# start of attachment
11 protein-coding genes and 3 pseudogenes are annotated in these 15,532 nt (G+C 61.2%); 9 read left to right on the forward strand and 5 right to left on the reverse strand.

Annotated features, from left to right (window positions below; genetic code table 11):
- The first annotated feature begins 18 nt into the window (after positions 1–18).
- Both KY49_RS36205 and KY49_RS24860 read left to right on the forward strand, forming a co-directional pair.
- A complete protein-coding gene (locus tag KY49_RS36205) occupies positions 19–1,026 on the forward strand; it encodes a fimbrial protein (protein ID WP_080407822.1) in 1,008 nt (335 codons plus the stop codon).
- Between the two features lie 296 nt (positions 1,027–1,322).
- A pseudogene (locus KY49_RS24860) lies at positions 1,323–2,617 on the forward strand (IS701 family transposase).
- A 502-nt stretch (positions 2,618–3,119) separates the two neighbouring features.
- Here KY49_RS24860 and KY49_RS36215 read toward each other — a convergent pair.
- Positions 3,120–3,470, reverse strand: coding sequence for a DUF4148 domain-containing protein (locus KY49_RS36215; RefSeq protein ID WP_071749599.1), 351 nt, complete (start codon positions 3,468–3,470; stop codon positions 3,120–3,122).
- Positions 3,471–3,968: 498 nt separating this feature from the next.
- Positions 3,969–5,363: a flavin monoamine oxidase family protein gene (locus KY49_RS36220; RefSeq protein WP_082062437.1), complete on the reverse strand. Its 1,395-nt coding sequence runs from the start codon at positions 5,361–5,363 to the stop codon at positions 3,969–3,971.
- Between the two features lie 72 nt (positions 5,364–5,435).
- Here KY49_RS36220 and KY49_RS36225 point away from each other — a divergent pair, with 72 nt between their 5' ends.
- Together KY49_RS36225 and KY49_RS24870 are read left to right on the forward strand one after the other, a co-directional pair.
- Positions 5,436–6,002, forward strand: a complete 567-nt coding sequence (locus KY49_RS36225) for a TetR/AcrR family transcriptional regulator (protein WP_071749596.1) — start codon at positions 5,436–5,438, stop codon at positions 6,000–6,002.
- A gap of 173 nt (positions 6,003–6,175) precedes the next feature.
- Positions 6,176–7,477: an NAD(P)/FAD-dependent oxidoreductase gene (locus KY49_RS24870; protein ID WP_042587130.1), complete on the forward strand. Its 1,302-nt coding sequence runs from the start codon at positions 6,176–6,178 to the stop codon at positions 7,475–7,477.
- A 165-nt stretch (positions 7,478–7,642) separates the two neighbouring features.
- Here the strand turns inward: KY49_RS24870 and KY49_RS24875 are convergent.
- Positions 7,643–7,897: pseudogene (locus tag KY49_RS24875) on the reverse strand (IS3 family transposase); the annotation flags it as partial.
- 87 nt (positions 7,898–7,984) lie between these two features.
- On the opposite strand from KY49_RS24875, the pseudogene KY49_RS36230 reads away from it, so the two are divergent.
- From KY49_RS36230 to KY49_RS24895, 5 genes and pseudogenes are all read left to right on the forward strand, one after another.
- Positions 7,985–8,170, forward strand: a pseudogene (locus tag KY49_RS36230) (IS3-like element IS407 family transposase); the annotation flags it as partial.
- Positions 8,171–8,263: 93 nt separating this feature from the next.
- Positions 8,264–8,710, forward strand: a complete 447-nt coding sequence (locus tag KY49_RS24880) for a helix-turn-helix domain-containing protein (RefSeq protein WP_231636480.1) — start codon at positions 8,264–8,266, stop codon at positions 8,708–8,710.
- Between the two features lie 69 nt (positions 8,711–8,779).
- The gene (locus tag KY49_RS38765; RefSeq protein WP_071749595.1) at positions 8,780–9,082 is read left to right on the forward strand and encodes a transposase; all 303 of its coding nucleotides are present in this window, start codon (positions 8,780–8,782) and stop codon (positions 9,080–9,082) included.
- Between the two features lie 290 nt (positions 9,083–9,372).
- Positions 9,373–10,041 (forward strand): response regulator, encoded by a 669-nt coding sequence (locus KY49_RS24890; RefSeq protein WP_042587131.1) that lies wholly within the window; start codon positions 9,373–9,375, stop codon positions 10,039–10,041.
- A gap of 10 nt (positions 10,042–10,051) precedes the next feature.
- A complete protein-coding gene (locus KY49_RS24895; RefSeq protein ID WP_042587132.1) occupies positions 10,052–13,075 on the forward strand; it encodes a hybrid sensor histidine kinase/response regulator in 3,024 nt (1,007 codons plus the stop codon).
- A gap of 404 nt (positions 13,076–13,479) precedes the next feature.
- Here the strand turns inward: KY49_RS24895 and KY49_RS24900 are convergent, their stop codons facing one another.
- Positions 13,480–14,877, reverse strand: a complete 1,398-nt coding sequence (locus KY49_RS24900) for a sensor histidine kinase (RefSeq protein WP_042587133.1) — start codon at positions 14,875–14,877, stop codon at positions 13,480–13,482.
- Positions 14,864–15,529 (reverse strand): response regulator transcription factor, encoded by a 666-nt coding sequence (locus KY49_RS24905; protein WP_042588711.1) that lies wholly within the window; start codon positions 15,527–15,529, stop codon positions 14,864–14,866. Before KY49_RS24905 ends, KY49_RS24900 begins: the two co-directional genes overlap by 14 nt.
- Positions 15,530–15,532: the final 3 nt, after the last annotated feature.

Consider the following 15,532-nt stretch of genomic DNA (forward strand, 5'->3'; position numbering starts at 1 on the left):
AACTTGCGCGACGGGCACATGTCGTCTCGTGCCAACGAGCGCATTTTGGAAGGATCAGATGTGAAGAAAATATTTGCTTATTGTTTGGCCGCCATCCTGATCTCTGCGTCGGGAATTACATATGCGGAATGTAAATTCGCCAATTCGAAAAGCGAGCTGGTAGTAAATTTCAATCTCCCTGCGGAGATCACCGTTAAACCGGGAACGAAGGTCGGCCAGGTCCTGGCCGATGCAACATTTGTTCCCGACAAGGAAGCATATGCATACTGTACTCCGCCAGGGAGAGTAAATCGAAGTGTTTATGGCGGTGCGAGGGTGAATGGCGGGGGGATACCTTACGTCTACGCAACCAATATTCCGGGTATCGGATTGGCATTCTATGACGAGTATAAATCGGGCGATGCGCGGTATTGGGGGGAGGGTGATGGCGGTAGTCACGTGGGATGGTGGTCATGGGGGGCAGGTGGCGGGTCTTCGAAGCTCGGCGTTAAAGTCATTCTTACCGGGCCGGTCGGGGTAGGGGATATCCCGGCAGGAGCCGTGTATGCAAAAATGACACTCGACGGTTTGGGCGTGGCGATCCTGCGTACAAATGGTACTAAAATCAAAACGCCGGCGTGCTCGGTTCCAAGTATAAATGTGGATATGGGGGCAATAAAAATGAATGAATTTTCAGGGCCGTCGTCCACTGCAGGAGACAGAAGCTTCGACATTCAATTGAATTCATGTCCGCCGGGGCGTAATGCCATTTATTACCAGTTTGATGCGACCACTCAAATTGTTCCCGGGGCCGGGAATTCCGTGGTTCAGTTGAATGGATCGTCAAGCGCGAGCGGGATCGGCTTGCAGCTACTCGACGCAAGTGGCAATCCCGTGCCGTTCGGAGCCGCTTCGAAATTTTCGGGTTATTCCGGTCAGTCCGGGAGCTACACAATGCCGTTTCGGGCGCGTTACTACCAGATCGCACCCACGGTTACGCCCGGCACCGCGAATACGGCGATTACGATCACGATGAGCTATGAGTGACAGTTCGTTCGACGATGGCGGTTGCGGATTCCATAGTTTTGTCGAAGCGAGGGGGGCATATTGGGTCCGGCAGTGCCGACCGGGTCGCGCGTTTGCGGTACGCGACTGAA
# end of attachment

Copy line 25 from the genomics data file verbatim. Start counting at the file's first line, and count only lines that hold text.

- Positions 7,985–8,170, forward strand: a pseudogene (locus tag KY49_RS36230) (IS3-like element IS407 family transposase); the annotation flags it as partial.